Monday, May 31, 2021

Cruella - Disney's Latest Darling

Here's a fun puzzle: How do you retell the story of a puppy-skinning psychopath who smokes at least a pack a day for modern audiences and make the person not only relatable but likable? 

The answer: You cast Emma Stone as the puppy-skinning psychopath. 

Beware: There be spoilers ahead. 

Sympathy for the DeVil

Cruella jumps us back to the titular character's childhood where she always had a knack for misbehaving and for extreme fashion, both of which kept her in constant trouble. Called Stella by her mother, she meets her lifelong friend Anita Darling and is forced to move to London after getting expelled from her school. After some next level Disney tragedy she becomes an orphan living on the streets of London with her two new friends, Horace and Jasper, and their dogs, Buddy and Wink. They grow up as thieves with Cruella dreaming of becoming a high fashion designer. 

Stella gets her chance to work for the Baroness, the Devil Wears Prada of 1970's London fashion, played gloriously by Emma Thompson, where she excels as a beginner designer, until she finds out that her boss killed her mom. Drama ensues as Stella plots to take revenge on the evil Baroness and embrace her true Cruella self. 

You'll notice that nowhere did I mention Dalmatians. While Dalmatians, three in fact, do play a role in the plot they are not the absolute crux of the story. They seem like they would be at one point, but more on that later. The main focus of the story is on Cruella realizing that while her inner true self may not be what society accepts, it is who she truly is, and that letting her freak flag fly is the only way to live her authentic self. 

Bad Vs. Evil

The trick to making films about villains is to frame their actions as believable and relatable, and Disney tends to go with vengeance as a good motivator (Going the slow and complete destruction of a person's psyche Joker style is probably too far from Disney's family friendly label). Cruella as a character is framed here as being bad, going against the grain but having moral lines she won't cross unless absolutely necessary. 

In a brilliant piece of cinematic writing, the audience is set up to wonder just how far Disney will come to the line of making Cruella evil by ambiguously implying that she did skin a dog to make a coat. When it's revealed that she didn't and only wore a fabulously spotted coat to egg on her enemy the sense of relief is palpable. Cruella may hint at skinning an innocent doggo, but as long as she has access to a JoAnne's Fabric the act won't be necessary. 

Worth the $30?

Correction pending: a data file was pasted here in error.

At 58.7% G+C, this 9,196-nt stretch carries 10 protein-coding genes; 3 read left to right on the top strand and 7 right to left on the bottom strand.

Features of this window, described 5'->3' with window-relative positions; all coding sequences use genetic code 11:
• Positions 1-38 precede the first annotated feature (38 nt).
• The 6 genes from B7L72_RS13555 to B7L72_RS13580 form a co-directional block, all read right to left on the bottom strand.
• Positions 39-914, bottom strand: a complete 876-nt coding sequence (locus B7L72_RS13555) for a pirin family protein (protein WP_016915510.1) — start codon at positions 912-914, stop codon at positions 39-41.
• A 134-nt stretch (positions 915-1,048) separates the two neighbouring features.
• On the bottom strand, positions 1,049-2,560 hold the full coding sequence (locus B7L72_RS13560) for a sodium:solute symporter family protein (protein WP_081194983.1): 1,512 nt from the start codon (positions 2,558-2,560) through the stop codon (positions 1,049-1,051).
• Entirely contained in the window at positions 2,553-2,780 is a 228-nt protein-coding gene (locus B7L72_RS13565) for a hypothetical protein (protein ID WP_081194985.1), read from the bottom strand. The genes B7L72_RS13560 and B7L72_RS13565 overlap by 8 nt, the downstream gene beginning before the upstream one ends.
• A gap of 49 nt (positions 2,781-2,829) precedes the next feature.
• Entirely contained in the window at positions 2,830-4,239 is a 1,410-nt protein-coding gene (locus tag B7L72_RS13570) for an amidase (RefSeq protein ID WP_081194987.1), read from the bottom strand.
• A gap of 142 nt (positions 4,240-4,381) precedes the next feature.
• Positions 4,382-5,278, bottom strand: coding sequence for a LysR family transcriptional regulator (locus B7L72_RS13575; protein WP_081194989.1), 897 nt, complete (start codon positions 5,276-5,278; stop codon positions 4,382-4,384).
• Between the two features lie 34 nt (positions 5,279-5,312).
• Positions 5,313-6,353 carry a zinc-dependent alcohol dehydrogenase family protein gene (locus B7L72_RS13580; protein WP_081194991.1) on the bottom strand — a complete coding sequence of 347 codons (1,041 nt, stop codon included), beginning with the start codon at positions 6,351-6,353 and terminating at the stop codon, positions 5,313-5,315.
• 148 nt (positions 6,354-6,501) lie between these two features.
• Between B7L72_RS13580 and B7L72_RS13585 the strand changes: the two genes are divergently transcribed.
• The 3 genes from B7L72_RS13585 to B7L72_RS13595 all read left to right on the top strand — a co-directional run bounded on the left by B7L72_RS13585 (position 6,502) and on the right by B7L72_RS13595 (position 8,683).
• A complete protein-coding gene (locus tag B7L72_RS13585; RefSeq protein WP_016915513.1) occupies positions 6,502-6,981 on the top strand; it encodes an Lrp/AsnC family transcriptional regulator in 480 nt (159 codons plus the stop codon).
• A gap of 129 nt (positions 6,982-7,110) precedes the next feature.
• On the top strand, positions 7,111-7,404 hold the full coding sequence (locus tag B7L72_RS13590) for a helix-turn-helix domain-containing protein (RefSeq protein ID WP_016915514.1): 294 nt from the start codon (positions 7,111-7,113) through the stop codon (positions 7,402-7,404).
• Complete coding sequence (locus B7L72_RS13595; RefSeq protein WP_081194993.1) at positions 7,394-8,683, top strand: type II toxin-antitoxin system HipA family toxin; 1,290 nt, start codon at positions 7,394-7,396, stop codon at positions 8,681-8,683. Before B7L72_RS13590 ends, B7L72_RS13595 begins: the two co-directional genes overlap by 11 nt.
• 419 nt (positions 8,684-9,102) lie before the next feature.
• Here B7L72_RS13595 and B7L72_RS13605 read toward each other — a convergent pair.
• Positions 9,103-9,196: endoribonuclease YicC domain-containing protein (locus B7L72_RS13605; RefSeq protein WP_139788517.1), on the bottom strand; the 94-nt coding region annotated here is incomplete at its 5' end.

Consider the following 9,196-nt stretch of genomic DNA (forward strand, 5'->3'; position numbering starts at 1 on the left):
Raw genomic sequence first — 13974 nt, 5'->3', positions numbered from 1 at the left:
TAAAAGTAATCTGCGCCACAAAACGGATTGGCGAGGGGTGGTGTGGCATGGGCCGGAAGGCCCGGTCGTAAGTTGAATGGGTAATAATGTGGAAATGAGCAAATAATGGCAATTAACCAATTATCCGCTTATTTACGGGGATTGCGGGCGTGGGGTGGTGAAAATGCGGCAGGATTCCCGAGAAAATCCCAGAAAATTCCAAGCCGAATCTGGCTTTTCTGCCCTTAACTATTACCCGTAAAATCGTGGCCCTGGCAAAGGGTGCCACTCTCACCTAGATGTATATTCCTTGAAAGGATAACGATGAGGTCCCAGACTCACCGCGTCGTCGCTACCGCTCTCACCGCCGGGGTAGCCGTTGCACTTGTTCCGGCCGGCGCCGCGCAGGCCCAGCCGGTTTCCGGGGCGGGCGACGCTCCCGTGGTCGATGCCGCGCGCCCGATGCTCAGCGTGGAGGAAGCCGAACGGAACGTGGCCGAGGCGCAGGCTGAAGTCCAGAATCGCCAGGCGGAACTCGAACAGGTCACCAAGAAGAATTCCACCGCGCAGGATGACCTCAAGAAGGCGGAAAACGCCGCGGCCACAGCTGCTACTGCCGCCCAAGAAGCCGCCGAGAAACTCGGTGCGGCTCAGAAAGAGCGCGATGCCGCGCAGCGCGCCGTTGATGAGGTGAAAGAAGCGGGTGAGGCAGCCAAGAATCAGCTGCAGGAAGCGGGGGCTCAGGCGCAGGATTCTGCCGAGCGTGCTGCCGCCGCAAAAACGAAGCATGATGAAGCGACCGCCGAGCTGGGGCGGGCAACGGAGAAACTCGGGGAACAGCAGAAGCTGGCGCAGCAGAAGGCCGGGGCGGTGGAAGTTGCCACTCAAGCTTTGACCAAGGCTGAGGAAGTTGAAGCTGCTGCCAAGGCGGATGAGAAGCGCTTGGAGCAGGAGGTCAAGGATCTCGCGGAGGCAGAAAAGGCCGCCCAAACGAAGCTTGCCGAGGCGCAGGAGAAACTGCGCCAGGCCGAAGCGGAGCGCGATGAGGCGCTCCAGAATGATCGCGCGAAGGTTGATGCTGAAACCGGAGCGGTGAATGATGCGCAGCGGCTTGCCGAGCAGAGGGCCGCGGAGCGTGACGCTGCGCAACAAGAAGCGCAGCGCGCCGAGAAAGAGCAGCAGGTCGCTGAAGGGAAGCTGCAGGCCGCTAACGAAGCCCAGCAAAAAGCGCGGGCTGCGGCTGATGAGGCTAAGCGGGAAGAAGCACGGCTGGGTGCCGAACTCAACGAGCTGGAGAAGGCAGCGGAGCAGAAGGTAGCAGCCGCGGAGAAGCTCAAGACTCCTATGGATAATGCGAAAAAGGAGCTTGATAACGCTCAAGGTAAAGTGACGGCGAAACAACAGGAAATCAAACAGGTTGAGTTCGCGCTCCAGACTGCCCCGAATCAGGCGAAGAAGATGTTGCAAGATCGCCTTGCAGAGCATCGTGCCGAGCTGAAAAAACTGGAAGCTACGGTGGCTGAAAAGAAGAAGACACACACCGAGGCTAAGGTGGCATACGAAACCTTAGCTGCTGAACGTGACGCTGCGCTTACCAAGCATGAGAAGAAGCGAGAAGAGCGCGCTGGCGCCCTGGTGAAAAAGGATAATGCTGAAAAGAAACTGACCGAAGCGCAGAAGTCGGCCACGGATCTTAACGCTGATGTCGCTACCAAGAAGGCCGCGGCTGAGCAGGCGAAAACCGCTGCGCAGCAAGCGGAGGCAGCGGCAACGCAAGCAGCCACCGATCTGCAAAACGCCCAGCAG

The big question hanging over a lot of new releases on Disney Plus are around the Premier Access price for new movies, an extra $30 to see the movie when it's released. While I can't speak for certain on Disney's last two attempts, Mulan  and Raya and the Last Dragon, I will say that Cruella was well worth the $30. Considering that we were finally able to host a watch party with friends, the cost of tickets vs the cost of Premier Access was more than even. If you're scrolling through your Disney Plus account and wondering if it's worth it, I say it is, though watch it a couple times to feel like you got your money's worth. 


Friday, May 28, 2021

Heroes of the Forgotten Realms - D&D Avengers

Dungeons and Dragons is certainly enjoying a new golden age, evident by all the new books, video games, toys, TV shows and Magic the Gathering crossovers that are coming out this year. Featuring foremost in are Dungeons and Dragons long-lived stars, the Heroes of Mitheral Hall. While new fans may be more familiar with Vox Machina and the Mighty Nein, I figured it'll be helpful to talk about Dungeons and Dragons OG stars. 

Plus it gives me a chance to gush over my favorite dark elf, Drizzt. :)

Welcome to the Forgotten Realms

If you're looking at Dungeons and Dragons products produced by Wizards of the Coast you'll probably see the Forgotten Realms thrown around. This is D&D's basic world. This is where most of the adventure books take place, where most of the books take place, and where nearly all the video games take place. It's a world where magic is a thing, Elves, Dwarves, Halflings, Gnomes and all sorts of other people and monsters live alongside humans and where something is always happening that require the need for adventurers. The world has every biome and setting for any basic D&D campaign, and the stories written for it can easily be transplanted into any dungeon master's homebrew setting. It's not the most innovative universe, since it's basically Middle Earth the next generation, but sometimes that's all you need for some great adventures. 

And Now for the Star of Our Show: Drizzt

Drizzt Do'Urden (Don't ask me how to properly pronounce it) is unarguably the main character in D&D's Forgotten Realms push. Premering in 1988 in R.A. Salvatore's The Crystal Shard series as a secondary character, Drizzt quickly became a fan favorite and now has nearly 40 books published about his adventures, plus appearing all over D&D merchandise. 

Born a Drow (dark elf) in the underground city of his people, Drizzt learned that he had something most other Drow were not born with: a consience. He escaped his dark homeland, coming to the surface to embrace a new life where he can follow his heart, despite quickly realizing that his dark heritage will always mark him as an outsider to people who don't know him. His ebony skin and white hair forever marking him as one of the realm's most dangerous people. Armed with his scimitars, an incredible fighting skill and his magical panther Guenhwyvar.